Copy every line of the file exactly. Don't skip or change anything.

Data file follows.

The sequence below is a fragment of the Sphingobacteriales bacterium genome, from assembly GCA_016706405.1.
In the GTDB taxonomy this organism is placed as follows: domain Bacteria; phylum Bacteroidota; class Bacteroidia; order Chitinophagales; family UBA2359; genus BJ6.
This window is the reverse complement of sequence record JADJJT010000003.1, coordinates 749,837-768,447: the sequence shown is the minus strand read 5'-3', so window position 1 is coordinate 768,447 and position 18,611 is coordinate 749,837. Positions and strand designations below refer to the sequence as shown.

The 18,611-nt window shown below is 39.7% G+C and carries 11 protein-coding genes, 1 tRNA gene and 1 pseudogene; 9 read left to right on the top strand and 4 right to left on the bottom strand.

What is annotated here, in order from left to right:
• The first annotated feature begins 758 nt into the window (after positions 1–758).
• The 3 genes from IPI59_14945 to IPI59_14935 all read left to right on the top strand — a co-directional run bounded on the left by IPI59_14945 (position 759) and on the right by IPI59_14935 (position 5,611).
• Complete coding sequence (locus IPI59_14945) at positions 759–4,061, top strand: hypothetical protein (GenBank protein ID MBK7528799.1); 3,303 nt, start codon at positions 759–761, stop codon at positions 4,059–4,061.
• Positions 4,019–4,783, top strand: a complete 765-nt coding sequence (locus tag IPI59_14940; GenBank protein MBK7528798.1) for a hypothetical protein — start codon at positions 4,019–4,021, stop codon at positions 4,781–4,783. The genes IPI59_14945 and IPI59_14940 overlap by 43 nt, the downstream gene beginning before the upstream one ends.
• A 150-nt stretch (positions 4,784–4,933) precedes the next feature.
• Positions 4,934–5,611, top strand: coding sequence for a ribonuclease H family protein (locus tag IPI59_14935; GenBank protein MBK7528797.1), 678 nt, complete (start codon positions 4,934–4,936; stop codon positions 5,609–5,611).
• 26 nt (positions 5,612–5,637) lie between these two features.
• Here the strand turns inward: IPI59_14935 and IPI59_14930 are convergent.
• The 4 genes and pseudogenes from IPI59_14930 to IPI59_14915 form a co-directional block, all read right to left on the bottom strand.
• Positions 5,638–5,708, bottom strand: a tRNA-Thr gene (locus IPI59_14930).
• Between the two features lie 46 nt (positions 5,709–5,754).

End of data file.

The sequence below is a fragment of the Sphingobacteriales bacterium genome, from assembly GCA_016706405.1.
In the GTDB taxonomy this organism is placed as follows: domain Bacteria; phylum Bacteroidota; class Bacteroidia; order Chitinophagales; family UBA2359; genus BJ6.
This window is the reverse complement of sequence record JADJJT010000003.1, coordinates 749,837-768,447: the sequence shown is the minus strand read 5'-3', so window position 1 is coordinate 768,447 and position 18,611 is coordinate 749,837. Positions and strand designations below refer to the sequence as shown.

The 18,611-nt window shown below is 39.7% G+C and carries 11 protein-coding genes, 1 tRNA gene and 1 pseudogene; 9 read left to right on the top strand and 4 right to left on the bottom strand.

What is annotated here, in order from left to right:
• The first annotated feature begins 758 nt into the window (after positions 1–758).
• The 3 genes from IPI59_14945 to IPI59_14935 all read left to right on the top strand — a co-directional run bounded on the left by IPI59_14945 (position 759) and on the right by IPI59_14935 (position 5,611).
• Complete coding sequence (locus IPI59_14945) at positions 759–4,061, top strand: hypothetical protein (GenBank protein ID MBK7528799.1); 3,303 nt, start codon at positions 759–761, stop codon at positions 4,059–4,061.
• Positions 4,019–4,783, top strand: a complete 765-nt coding sequence (locus tag IPI59_14940; GenBank protein MBK7528798.1) for a hypothetical protein — start codon at positions 4,019–4,021, stop codon at positions 4,781–4,783. The genes IPI59_14945 and IPI59_14940 overlap by 43 nt, the downstream gene beginning before the upstream one ends.
• A 150-nt stretch (positions 4,784–4,933) precedes the next feature.
• Positions 4,934–5,611, top strand: coding sequence for a ribonuclease H family protein (locus tag IPI59_14935; GenBank protein MBK7528797.1), 678 nt, complete (start codon positions 4,934–4,936; stop codon positions 5,609–5,611).
• 26 nt (positions 5,612–5,637) lie between these two features.
• Here the strand turns inward: IPI59_14935 and IPI59_14930 are convergent.
• The 4 genes and pseudogenes from IPI59_14930 to IPI59_14915 form a co-directional block, all read right to left on the bottom strand.
• Positions 5,638–5,708, bottom strand: a tRNA-Thr gene (locus IPI59_14930).
• Between the two features lie 46 nt (positions 5,709–5,754).